by Terry Brava  |  6 January 2020  |

Much has been written about why some parents choose not to send their children to Adventist schools. Is it because they can’t afford tuition? Aren’t dedicated to the church’s teachings? Are ignorant about what the schools offer?

In reality, there’s a lot more nuance to that question. I attended Adventist schools from kindergarten through college, and remain dedicated to the church and its teachings. But much to the consternation of our own parents, my spouse and I have chosen to send our children to another local Christian school.

Our reasons may be school-specific, but I suspect the problem is more systemic. This isn’t intended to point out the errors of Adventist education or to make a call for an impossible reform. Rather, I wanted to take this opportunity to lay the cards out on the table as to the rationale for our decision, and perhaps engage others in this conversation. 

Avoiding the Drama

The local Adventist school has a few hundred students from kindergarten through twelfth grade. This local school is on life support. When you walk across the campus and see facilities that look to be in serious distress, tiles missing in the bathrooms, and a marquee sign that’s been missing letters for years, it doesn’t inspire confidence.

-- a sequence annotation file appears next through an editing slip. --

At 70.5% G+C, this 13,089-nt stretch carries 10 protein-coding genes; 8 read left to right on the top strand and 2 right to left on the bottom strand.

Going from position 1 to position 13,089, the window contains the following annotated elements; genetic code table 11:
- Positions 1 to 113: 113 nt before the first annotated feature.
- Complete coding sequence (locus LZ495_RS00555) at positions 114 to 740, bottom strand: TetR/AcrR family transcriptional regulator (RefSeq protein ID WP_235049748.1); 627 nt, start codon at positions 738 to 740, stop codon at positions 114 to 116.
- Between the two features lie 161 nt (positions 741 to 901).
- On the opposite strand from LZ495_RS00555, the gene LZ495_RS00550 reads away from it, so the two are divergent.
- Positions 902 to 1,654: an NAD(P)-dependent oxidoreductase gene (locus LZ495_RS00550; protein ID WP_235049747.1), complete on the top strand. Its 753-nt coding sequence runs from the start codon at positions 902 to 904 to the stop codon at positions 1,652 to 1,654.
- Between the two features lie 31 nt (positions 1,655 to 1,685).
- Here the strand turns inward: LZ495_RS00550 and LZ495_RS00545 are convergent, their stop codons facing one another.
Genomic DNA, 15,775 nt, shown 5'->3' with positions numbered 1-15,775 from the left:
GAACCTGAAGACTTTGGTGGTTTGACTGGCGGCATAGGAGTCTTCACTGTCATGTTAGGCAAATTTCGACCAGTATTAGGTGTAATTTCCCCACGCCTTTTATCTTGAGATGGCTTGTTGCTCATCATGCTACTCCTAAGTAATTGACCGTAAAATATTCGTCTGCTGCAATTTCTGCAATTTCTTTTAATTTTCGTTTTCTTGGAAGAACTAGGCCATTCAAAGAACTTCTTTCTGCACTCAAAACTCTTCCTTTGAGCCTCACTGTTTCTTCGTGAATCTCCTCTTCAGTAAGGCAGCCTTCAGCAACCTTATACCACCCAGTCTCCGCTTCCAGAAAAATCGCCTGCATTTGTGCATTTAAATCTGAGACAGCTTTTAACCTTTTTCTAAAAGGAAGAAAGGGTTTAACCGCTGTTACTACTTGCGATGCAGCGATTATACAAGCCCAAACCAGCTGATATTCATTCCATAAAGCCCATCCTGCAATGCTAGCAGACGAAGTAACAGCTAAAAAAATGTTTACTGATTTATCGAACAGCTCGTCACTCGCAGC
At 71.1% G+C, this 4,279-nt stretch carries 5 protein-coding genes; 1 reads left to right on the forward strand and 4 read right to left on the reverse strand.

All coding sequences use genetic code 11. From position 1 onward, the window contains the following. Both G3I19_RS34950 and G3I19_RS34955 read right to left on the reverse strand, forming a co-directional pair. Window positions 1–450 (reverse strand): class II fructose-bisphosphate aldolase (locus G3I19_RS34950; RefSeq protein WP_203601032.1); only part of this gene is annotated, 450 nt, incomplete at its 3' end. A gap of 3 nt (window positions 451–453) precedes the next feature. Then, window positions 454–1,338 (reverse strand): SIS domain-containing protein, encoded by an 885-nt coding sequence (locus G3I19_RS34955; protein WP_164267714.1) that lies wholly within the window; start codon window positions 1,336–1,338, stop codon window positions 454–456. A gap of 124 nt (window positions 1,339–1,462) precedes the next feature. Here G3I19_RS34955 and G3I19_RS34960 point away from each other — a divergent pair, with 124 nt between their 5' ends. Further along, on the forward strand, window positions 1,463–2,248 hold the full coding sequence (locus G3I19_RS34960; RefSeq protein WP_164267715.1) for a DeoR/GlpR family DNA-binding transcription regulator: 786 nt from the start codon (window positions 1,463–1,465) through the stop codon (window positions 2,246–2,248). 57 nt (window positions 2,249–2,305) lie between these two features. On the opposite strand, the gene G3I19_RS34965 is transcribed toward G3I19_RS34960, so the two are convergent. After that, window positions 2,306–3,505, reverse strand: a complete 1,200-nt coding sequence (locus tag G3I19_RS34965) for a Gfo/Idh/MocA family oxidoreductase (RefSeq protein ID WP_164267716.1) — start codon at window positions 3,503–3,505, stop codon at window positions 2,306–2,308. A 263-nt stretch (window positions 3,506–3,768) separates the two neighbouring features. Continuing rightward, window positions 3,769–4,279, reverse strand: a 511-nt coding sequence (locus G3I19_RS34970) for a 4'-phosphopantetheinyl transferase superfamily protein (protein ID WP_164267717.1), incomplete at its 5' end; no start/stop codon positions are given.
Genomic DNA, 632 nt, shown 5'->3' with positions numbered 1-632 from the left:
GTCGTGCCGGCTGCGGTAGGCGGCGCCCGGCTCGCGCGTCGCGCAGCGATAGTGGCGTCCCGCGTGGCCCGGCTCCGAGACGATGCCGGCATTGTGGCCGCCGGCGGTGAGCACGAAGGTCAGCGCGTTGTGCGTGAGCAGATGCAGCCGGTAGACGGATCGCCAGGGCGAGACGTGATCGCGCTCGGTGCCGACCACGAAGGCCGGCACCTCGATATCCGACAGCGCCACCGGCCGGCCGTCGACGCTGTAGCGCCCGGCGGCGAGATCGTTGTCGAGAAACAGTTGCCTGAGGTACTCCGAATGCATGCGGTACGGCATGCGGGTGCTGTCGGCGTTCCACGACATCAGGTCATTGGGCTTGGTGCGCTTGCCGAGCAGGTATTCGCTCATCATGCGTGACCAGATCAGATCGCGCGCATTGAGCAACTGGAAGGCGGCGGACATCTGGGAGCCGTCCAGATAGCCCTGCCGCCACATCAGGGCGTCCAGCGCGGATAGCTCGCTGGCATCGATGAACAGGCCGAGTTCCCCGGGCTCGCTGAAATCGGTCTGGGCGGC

Then there’s the nearly constant turnover of administration and staff. Younger teachers stay a year or two before moving on to “better” Adventist schools. The school seems to have a new principal every year. I’ve watched this for the last five years, and it hasn’t gotten better. There is deferred maintenance that would not cost anything, but it seems that the school has gradually accepted that this is how things are, and how they will remain. The school is in constant dire need and the administration and staff openly jostle over limited resources. 

Several of the teachers seem to believe that being assigned to this outpost is the Adventist equivalent of being sent to Siberia. Parents have been asked to intervene on behalf of teachers to administration and the conference to help get needed resources. Parents are happy to help with a school, but they want to work with programs that are bound for success. Schools, through their appearance, administration and teachers need to model positivity and a “can-do” attitude. As much as we want to support Adventist education, we don’t want to feel that we need to “rescue” a school. 


I fully support Adventist theology and teachings, and I think our schools should as well. And that includes the reality that certain things should be left to the individual conscience. In our local school, the grandparents of a little girl who was not an Adventist wanted to attend the kindergarten program. Her grandparents even paid to refurbish the kindergarten room, but because the girl wore earrings, the school pressured her to remove them. A seemingly small issue, but it escalated to the point where her mother pulled her out of the school because the school made such a big deal out of it and it made the school seem very strange.